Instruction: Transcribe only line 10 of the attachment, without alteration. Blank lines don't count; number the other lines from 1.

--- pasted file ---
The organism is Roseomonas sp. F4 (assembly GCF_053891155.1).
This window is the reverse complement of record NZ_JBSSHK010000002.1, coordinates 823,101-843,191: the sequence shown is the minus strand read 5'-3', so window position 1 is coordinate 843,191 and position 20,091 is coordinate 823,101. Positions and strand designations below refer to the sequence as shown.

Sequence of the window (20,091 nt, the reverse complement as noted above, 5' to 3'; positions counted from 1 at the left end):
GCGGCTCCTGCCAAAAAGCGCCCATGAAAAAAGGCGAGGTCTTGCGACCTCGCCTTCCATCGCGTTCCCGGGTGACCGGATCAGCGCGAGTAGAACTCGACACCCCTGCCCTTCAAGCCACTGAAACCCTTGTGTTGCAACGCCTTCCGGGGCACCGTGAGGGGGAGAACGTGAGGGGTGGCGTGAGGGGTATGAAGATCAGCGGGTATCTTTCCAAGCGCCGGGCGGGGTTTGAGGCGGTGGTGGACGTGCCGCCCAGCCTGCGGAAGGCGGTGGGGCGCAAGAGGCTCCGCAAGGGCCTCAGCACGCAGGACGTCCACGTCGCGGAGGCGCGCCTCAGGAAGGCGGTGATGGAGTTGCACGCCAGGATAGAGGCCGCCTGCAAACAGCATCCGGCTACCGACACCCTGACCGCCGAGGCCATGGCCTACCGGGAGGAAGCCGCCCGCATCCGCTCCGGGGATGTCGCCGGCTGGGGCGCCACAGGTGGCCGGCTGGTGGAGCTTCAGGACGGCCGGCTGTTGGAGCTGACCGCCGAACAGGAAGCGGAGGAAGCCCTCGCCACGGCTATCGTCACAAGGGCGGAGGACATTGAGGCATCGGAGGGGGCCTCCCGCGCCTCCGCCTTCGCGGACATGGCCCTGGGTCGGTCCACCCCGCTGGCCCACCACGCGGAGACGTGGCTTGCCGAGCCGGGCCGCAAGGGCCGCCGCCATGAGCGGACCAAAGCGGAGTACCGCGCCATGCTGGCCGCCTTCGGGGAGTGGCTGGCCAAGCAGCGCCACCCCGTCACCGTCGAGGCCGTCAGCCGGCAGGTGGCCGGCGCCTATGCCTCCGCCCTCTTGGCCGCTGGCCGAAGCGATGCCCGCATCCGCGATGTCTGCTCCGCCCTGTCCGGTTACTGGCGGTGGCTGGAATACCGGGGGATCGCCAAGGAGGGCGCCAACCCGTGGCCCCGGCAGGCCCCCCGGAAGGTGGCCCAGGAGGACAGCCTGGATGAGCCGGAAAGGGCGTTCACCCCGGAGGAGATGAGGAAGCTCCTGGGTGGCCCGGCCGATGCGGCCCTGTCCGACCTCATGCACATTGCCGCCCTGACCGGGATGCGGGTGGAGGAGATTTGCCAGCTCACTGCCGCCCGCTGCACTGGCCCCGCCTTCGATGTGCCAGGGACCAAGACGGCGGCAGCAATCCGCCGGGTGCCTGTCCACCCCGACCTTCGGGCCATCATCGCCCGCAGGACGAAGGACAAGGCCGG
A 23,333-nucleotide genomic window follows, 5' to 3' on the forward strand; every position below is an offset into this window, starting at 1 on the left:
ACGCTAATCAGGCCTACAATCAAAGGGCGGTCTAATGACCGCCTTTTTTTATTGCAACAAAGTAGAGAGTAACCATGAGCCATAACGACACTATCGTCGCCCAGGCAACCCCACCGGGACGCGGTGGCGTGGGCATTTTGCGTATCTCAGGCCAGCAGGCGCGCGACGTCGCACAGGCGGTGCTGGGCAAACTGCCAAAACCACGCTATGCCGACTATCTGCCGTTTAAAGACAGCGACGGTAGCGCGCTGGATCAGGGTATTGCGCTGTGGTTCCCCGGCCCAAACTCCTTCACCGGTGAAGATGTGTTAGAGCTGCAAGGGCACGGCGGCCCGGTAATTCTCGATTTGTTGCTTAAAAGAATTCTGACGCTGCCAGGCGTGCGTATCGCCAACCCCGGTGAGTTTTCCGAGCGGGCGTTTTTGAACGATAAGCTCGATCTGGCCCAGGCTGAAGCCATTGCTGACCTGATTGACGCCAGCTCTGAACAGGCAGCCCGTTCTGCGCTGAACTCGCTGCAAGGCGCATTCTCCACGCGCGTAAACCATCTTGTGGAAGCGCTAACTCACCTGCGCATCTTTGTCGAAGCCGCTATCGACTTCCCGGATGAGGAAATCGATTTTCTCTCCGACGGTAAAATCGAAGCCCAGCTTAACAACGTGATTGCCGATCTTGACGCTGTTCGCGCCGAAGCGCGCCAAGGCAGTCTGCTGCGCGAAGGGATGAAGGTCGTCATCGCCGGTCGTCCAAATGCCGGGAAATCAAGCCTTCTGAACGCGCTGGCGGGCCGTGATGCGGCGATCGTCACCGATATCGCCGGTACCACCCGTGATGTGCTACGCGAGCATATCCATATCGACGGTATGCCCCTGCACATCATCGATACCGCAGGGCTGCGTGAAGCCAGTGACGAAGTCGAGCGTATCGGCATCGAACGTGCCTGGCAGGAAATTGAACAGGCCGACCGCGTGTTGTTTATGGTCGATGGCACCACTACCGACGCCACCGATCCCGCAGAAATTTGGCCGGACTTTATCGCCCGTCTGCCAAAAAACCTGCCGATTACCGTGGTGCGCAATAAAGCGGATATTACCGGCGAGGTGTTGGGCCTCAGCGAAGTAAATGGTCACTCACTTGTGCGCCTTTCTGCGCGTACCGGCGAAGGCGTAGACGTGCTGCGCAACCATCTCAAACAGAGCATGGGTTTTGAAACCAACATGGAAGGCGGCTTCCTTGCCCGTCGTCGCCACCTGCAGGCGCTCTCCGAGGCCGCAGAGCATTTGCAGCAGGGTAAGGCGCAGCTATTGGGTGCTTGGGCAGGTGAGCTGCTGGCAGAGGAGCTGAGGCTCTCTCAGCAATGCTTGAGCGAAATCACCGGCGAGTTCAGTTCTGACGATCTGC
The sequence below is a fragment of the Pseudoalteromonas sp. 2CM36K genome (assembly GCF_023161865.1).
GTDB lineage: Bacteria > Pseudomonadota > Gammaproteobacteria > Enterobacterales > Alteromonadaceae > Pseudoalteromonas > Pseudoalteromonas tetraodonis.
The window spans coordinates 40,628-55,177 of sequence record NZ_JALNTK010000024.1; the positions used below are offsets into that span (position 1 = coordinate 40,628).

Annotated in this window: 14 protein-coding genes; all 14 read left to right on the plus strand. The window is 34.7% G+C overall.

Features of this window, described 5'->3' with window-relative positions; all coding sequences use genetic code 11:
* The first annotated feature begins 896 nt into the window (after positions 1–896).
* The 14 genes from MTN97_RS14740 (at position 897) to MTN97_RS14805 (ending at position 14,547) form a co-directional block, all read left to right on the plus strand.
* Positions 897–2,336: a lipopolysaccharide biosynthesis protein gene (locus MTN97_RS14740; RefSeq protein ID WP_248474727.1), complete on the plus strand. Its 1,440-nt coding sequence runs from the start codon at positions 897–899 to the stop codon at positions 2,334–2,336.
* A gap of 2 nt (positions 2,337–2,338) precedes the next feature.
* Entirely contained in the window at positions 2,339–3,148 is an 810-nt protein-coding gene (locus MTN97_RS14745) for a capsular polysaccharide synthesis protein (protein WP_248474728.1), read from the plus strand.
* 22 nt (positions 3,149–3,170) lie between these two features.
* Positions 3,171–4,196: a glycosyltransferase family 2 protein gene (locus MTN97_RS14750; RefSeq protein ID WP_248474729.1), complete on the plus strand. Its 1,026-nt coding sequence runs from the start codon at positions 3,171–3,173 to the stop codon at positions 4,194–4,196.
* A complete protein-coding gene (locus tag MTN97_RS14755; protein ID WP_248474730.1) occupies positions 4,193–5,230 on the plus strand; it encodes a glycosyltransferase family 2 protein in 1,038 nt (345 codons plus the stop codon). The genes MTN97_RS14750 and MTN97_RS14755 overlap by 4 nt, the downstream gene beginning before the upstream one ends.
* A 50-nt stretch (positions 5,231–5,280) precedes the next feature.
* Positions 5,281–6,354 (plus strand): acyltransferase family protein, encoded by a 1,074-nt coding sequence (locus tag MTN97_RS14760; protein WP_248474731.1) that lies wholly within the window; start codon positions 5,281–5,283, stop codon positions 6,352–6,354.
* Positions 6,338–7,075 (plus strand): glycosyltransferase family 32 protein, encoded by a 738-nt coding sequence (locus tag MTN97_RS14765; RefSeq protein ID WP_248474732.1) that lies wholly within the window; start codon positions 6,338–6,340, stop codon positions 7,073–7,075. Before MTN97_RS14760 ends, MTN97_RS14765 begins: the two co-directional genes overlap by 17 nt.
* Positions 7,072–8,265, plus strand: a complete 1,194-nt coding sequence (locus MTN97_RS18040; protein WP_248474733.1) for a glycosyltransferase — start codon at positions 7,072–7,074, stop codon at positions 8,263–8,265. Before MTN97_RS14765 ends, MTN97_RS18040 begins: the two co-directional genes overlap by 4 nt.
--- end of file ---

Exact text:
Annotated in this window: 14 protein-coding genes; all 14 read left to right on the plus strand. The window is 34.7% G+C overall.